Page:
SHAFAQNA (Shia International News Association) — The federal probation violation investigation targeting the man behind the anti-Muslim video inflaming the Middle East is proceeding slowly and privately, reflecting the explosiveness of the case.
Federal officials have said nothing publicly about the case, and neither has Nakoula Basseley Nakoula's attorney. Nakoula has put his home up for sale and gone into hiding since violence erupted over the 14-minute YouTube trailer for “Innocence of Muslims,” a crudely made film that disrespects Prophet Muhammad (S).
Against that backdrop, federal officials are looking into whether Nakoula, 55, violated probation for a 2010 check fraud conviction by uploading the trailer to YouTube. Nakoula was sentenced to 21 months in prison and ordered not to use computers or the Internet for five years without approval from his probation officer.
If he's found in violation, he could be returned to prison. If not, he'll remain free. Either way, federal officials will face criticism, either from those who say Nakoula's free speech rights were trampled or from those who believe he should have been punished for inciting violence with the video.
“This case breaks the mold,” said Mark Werksman, a defense attorney in Los Angeles and a former federal prosecutor. “If the video hadn't gone viral, and caused the Arabic world to blow up, who would care if this guy is using YouTube? It's all about politics with this guy.”
Because of the international complexity, probation officials handling the case are taking plenty of time to make a decision and likely are getting input from throughout the federal government, said Lawrence Rosenthal, a professor at Chapman University's School of Law in Orange.
“My best guess is decisions about this case are going to be made at very high levels,” Rosenthal said, surmising federal prosecutors, Justice Department headquarters and even the State Department may be weighing in.
Steven Seiden, a defense attorney representing Nakoula in the probation matter, did not reply to questions by email Tuesday and has not replied to several written requests for an interview with him or his client. The U.S. attorney's office declined to comment.
In most federal cases, a probation officer who decides someone has committed a serious violation submits a confidential report to the sentencing judge, who then can pursue a probation revocation hearing — a mini-trial of sorts — where probation officials must prove the violation.
If the judge finds the individual in violation, the court can return the defendant to probation, send him to prison or impose additional terms of probation without prison time.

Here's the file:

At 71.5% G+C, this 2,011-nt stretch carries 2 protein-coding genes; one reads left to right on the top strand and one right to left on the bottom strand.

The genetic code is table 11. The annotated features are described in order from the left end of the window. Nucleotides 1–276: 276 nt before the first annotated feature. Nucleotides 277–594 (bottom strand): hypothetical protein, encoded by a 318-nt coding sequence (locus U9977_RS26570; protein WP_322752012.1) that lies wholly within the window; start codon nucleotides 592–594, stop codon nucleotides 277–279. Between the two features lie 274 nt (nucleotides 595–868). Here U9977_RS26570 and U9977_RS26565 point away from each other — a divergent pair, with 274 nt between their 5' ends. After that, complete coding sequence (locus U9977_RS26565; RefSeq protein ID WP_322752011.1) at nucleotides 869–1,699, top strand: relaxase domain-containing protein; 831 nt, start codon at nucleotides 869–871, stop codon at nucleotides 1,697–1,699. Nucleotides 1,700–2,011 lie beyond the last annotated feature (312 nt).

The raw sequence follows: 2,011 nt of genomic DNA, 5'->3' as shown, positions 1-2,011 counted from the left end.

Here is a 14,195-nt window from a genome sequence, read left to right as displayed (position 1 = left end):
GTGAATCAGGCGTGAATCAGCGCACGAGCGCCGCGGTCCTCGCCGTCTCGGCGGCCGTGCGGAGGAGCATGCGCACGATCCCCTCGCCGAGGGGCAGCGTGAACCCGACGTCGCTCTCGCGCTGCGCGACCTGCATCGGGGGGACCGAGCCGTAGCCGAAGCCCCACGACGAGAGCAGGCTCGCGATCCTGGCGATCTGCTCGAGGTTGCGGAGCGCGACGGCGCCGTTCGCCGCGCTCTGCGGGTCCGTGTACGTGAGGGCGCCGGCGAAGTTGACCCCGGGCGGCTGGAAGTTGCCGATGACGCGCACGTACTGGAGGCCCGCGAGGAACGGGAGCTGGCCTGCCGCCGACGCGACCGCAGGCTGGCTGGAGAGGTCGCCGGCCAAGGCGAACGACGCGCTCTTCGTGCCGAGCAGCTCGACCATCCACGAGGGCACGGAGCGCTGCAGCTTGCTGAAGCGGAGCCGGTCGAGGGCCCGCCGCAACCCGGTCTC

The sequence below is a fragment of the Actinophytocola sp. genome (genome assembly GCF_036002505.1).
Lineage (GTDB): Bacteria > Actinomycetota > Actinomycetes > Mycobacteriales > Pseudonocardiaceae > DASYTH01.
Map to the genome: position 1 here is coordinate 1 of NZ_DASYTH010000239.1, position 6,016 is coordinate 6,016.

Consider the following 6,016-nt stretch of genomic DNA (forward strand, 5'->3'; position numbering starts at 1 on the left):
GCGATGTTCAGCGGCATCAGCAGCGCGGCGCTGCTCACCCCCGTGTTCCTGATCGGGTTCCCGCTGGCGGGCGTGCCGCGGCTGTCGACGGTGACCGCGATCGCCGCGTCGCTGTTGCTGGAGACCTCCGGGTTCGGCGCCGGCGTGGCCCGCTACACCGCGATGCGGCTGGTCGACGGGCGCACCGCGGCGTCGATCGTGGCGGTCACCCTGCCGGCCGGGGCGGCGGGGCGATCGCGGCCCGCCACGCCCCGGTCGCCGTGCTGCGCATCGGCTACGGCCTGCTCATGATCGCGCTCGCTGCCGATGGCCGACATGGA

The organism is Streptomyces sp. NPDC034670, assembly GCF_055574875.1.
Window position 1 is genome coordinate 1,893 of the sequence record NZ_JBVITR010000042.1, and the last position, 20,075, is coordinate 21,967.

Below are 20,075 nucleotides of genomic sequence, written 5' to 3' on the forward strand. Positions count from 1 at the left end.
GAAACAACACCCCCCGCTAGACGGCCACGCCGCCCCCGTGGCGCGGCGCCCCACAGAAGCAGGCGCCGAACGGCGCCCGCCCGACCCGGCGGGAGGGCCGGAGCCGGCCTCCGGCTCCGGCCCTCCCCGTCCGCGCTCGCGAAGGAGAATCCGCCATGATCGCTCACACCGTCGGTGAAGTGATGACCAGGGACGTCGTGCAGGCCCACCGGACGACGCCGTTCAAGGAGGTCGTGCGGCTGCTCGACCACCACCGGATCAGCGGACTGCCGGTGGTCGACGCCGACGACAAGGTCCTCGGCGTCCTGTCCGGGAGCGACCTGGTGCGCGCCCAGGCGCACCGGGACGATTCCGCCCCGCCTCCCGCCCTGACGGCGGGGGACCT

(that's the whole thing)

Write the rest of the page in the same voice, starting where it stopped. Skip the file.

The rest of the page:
Normal cases can move very quickly — sometimes taking days — once a probation officer has prepared a report, Werksman said. In this instance, however, the political and diplomatic ramifications likely have officials scrutinizing every step.
Probation officials first must be able to prove there was a violation, and that could mean a lengthy investigation into whether Nakoula or someone else posted the video on YouTube, said Heidi Rummel, a former federal prosecutor and criminal law professor at the University of Southern California's Gould School of Law.
In addition, the terms of Nakoula's supervised release indicate he was allowed to use computers with prior approval from his probation officer. It's possible he received approval to post the trailer for “Innocence of Muslims.”
“Usually the probation officer will be most interested in preventing him from engaging in any kind of activity related to the original crime, so another factor would be what kind of permission did the probation officer give him?” she said. “Why would (the film) be of concern in a bank fraud case? That's a whole nother wrinkle.”
If federal probation officials — or those above them — decide not to proceed against Nakoula, the public likely will never know what went into the decision or who was involved without a court proceeding, Rosenthal said.
If the case does go before a judge, Nakoula could argue he was singled out on a probation technicality for exercising his right to free speech, Rosenthal said.
Either way, the outcome to the investigation could take a long time and isn't as straightforward as it may seem, said Rummel, the former prosecutor.
The issues are unusual for the probation revocation context and the allegations may be difficult to prove," she said.
“It's not like they have a couple dirty drug tests and two weeks later they're in court.”—www.shafaqna.com/English
Source: Tehran Times